It should also be pointed out that I am using summation/index/Einstein notation.
 
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  • #8
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A matrix ##C^{a,b}## of rank 1 means you can write each column vector as a multiple of the first (as long as it isn't all 0 but some has to be different from 0). That is ##C^{a,b} = (A_1 \vec B , ... , A_n \vec B) = (A_1,...,A_n)⊗B = \vec A ⊗ \vec B.## And on the other hand each tensor ##\vec A ⊗ \vec B## can be written as such a matrix if you chose a basis, i.e. a coordinate system.
In general, given ##C^{a,b}## a matrix, you will have ##C^{a,b} = \sum^{a,b=n}_{a,b=1} \vec A_a ⊗ \vec B_b##.

And as andrewkirk has said: if ##C^{a,b}## represents a nonlinear function, it will have nothing to do with tensors. I don't really understand what your ##C^{a,b}## is and why you write a tensor just ##A_a##. Which tensor? ##\vec v_1 ⊗ \vec v_2 ⊗\vec v_3 ⊗\vec v^*_1 ⊗ \vec v^*_2 ⊗\vec v^*_3##?
 
  • #9
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How can any textbook justify something like this then?
upload_2016-2-22_18-57-47.png

I've seen it like this and other similar forms in other books. It seems like it doesn't matter what "T" here is as long as A and B are tensors and that A is invariant under coordinate transformations.
 
  • #10
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Let me think about it to get it straight. In this basic form I have to assume that ##A## and ##B## are of the general form ##\vec v_1 ⊗ ... ⊗ \vec v_m## with ##\vec v_i ∈ V## , ##\dim V = n## and ##T## is a linear function. (Unfortunately "Quotient Rule" doesn't tell me something in this context. Maybe a physicist is more familiar with it.)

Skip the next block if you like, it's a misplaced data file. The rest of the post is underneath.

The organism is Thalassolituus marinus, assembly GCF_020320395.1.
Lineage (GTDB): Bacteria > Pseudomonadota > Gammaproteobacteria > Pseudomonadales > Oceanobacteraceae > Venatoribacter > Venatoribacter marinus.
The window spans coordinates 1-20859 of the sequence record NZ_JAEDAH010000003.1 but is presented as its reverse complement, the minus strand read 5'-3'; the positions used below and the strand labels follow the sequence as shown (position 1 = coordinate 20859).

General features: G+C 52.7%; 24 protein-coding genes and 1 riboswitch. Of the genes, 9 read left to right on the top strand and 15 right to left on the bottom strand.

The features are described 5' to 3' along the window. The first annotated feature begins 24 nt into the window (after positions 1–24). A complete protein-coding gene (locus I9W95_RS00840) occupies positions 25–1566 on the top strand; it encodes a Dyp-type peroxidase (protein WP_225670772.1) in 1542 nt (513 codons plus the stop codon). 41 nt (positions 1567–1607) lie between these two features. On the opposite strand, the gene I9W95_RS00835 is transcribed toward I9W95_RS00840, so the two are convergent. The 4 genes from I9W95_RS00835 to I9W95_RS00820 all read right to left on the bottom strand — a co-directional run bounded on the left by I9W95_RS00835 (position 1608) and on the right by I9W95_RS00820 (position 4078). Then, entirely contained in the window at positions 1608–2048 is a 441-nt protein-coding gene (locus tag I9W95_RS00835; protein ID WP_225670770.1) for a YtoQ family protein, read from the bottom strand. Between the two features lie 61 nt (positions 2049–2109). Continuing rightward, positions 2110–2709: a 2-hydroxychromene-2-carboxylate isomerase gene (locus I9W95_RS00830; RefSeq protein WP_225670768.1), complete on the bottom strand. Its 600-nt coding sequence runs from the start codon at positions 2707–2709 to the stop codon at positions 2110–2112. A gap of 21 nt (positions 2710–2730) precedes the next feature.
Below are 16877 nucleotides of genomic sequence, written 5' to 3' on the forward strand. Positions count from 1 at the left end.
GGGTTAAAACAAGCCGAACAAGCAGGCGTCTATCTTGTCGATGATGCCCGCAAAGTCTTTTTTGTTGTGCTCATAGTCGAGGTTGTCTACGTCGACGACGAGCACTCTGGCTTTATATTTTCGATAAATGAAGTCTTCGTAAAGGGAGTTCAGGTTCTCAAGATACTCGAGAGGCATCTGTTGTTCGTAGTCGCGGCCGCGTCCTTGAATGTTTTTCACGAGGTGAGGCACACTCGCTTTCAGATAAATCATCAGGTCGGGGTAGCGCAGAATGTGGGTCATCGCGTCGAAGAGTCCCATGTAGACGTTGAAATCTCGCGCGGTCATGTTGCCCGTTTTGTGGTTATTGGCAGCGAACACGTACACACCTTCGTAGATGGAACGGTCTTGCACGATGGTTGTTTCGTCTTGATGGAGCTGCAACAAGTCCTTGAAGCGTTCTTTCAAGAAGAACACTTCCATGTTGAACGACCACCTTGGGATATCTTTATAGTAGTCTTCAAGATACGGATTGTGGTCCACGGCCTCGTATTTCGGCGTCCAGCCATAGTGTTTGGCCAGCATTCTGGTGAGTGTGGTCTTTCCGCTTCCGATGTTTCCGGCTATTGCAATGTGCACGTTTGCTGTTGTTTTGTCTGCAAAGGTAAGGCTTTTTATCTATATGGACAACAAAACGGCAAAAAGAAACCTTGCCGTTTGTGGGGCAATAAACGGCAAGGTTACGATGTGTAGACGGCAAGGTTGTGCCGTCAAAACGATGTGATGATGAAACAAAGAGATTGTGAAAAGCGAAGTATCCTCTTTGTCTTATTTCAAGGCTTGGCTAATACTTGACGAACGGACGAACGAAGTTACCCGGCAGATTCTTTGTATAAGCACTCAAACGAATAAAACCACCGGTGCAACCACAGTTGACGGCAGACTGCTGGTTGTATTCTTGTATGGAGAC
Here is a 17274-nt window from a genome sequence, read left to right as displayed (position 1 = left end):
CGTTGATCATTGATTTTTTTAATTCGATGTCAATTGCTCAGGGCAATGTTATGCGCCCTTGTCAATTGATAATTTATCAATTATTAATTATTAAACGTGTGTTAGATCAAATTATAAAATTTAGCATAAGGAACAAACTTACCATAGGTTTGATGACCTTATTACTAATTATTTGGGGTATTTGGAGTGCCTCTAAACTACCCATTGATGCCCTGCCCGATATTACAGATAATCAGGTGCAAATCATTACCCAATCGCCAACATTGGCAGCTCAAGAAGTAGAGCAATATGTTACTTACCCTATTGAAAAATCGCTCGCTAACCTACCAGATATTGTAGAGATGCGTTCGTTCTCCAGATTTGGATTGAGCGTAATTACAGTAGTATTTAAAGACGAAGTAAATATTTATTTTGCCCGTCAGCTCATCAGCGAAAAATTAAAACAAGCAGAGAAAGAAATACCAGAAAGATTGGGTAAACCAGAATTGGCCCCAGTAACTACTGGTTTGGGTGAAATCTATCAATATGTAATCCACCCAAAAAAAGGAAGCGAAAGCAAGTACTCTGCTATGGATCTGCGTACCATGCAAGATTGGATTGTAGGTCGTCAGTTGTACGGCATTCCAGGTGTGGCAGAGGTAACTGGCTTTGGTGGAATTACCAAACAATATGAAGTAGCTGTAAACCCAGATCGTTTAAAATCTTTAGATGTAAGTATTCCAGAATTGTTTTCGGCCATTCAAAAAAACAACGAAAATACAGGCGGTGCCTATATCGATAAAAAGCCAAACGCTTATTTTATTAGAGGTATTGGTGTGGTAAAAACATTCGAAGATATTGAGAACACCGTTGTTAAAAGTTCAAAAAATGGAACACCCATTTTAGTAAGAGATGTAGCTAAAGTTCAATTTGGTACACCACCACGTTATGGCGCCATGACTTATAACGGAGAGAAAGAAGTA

• #11
andrewkirk
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How can any textbook justify something like this then?
View attachment 96310
I've seen it like this and other similar forms in other books. It seems like it doesn't matter what "T" here is as long as A and B are tensors and that A is invariant under coordinate transformations.
I think ##T## is supposed to be an array of scalars, where the scalars change when one changes basis. Such an array may be a tensor, or a non-tensor, with the Christoffel symbols being examples of the latter. The way the Christoffel symbols change upon basis change is not the same as how tensor representations change, because Christoffel symbols are not tensors.

I think what the book is doing is using ##BT## to denote the coordinate-based contraction (aka 'inner product') of the representation of tensor ##B## in basis ##C## with the basis ##C##-representation of the array ##T## of scalars. What that means is to take the outer product of the two arrays and then contract on designated pairs of indices or, if no pairs are designated, on pairs in matching positions.
The conclusion is that, if the result of doing that is the same as the basis-##C## representation of tensor ##A##, and that this result holds regardless of the choice of basis ##C##, then ##T## is a tensor.

It would be an instructive - though possibly laborious and messy - exercise to do this where ##T## denotes the set of Christoffel symbols, and observe that the equation fails when one changes basis.

Here's a link, although I found that example, as with others I skimmed, still rather opaque.